Once FSRM is installed, right-click on the root node and select Connect To Another Computer to select an R2 file server to manage. Then select the Quota Management node to perform all tasks related to volume and folder quotas on that server as in Figure 2:


Figure 2: Quota Management node in FSRM

First let’s configure a quota on a single shared folder named Sales. This share is used by users in the Sales Department for sharing documents with each other. There are two ways to put a quota on the Sales folder: apply a pre-defined quota or create a custom one. FSRM includes a number of pre-defined quotas, so let’s try that approach first.

Right-click on the Quota node and select Create Quota. Browse to select the Sales folder and select Monitor 500 MB Share under the drop-down list of quota templates available. A quota template is a collection of quota settings that you can apply in one shot to a folder or volume to configure a quota on that folder or volume. We selected the Monitor 500 MB Share template because we feel 500 MB will be sufficient storage space for the Sales share. Figure 3 shows the settings that will be applied to the Sales folder:


Figure 3: Applying a pre-defined quota template to C:\Sales

Note that from the summary of quota properties that the quota will be soft (generates notifications when exceeded) instead of hard (generates notifications and enforces limit) and that three notifications will be sent out:

  • An email warning message when the share is 80% full.
  • An email limit message and a logged event when the share is 100% full.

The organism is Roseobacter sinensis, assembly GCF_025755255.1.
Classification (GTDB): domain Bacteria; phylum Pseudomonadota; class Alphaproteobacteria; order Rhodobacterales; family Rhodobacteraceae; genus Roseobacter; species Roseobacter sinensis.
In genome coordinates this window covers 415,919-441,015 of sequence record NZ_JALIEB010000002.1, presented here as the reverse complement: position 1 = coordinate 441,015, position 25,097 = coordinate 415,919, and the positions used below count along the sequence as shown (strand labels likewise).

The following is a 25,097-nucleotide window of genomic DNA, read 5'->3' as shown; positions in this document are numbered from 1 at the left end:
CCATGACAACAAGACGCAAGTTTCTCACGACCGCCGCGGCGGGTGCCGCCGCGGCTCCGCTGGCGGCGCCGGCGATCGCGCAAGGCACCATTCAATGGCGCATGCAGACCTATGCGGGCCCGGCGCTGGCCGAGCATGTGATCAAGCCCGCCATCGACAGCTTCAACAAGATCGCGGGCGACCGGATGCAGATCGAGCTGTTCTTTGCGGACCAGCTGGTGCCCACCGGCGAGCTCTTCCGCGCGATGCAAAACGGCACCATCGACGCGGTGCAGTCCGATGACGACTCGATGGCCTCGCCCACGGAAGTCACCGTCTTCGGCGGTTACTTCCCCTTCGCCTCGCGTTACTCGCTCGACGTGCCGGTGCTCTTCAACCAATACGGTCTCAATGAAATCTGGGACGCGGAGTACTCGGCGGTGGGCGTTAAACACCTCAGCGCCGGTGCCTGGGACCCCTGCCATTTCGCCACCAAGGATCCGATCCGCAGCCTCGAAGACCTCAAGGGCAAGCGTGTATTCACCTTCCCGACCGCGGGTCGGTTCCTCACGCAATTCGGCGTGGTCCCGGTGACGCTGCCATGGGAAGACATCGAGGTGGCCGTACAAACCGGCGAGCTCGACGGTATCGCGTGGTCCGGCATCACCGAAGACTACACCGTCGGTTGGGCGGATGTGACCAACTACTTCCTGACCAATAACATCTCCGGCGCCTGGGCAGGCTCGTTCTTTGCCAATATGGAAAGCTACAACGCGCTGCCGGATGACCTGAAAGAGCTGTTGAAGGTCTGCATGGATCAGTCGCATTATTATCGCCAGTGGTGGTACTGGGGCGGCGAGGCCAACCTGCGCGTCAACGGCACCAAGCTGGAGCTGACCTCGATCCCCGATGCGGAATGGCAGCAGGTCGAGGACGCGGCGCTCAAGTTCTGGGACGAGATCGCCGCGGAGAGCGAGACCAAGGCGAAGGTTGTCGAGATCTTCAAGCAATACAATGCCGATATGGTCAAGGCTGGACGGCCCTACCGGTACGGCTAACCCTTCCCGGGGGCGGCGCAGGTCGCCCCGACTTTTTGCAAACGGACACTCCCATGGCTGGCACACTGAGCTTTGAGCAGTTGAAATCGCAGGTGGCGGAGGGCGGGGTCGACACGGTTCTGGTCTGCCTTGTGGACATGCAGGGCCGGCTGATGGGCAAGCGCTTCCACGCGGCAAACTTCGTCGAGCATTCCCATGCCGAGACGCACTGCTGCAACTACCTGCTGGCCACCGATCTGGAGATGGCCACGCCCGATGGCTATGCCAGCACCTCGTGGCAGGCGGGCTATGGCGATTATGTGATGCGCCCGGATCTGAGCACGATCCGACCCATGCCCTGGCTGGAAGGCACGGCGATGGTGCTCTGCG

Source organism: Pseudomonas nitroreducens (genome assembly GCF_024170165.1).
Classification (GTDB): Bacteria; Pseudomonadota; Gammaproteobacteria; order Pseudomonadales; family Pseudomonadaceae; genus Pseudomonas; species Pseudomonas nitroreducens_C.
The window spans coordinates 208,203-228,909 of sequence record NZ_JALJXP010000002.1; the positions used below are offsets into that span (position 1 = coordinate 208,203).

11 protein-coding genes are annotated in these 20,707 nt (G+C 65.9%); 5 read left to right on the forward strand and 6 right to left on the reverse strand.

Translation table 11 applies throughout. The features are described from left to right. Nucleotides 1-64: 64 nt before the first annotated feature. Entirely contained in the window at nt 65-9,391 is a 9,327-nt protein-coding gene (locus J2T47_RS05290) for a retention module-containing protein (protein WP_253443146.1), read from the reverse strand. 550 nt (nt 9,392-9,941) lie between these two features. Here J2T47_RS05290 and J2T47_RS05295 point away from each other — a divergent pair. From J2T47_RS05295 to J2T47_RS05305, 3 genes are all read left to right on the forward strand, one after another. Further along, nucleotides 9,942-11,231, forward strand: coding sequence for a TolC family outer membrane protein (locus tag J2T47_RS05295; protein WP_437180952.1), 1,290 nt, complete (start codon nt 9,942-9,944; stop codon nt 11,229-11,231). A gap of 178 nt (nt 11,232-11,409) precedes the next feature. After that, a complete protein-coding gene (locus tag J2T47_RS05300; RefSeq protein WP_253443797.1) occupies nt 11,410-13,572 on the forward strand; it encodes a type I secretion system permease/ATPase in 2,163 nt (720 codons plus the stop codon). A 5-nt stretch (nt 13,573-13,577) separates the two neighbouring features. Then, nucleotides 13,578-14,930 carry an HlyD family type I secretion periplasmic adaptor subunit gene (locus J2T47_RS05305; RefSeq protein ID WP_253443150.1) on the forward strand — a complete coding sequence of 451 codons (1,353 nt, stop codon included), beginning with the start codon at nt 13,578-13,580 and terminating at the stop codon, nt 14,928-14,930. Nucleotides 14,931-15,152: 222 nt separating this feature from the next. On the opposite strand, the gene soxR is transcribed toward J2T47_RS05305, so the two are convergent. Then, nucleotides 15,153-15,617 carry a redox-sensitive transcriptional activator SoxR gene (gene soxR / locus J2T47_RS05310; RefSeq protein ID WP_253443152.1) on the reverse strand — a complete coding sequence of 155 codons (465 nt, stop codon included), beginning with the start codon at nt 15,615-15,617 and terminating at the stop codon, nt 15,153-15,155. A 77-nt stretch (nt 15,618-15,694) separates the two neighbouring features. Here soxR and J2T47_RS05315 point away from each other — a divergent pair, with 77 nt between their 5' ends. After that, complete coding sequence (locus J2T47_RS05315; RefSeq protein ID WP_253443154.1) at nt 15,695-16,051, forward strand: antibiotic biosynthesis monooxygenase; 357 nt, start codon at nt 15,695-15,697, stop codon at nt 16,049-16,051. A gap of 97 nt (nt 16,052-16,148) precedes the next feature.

• An email warming message and a logged event when the share is 120% full.

Click Create and the quota is applied. Note that by selecting Define Custom Quota Properties here instead of Derive Properties From This Quota Template, you can create a custom quota of your own without basing it on any quota template.

Selecting the new quota in the Results pane (upper middle pane) displays more information in the Description area (lower middle pane) as shown in Figure 4:


Figure 4: Properties of quota on Sales folder

Note that the Results pane can be used to monitor all your quotas when the Quotas node is selected in the console tree at left. For instance, you can easily see in the Results pane what the quota is for Sales (50 MB), how much of that quota is being used (currently 0%), what kind of quota (soft), and so on. Double-clicking on the quota displays its properties, allowing you to further customize the quota settings for Sales as in Figure 5:


Figure 5: Customizing the properties of the quota on Sales

A quick word about email notifications: how does FSRM know who to email when a notification threshold for a quota has been reached? This is done by right-clicking on the root node in FSRM, selecting Configure Options, and entering an email address and SMTP server name on the E-Mail Notifications tab as in Figure 6 below. Once you’ve done this, click Send Test E-Mail to make sure it works.


Figure 6: Setting up email notifications

Using Quota Templates and Auto Quotas

Obviously, creating quotas one at a time like this can be a lot of work if you have a lot of volumes and folders you want to control storage on. That’s where quota templates come in—they let you define quota settings and apply them quickly to volumes and folders. We’ve already seen how to apply pre-defined templates, so let’s just look at how to create a custom template. You can again do this two ways: base your custom template on an existing template by tweaking it, or create a new template from scratch. Let’s try the second approach.

Right-click on the Quota Templates node in FSRM and select Create Quota Template. Note that if you want to base your new template on an existing one, you just select the existing template and click Copy to copy its settings to the new template. But we want to create a template from scratch, so fill in the template name, limit, choose hard or soft, and you’re reading to define additional notifications as in Figure 7. Note that the template we’re creating will be used to define 150 MB hard quotas for the home folders of users in the Accounting Department.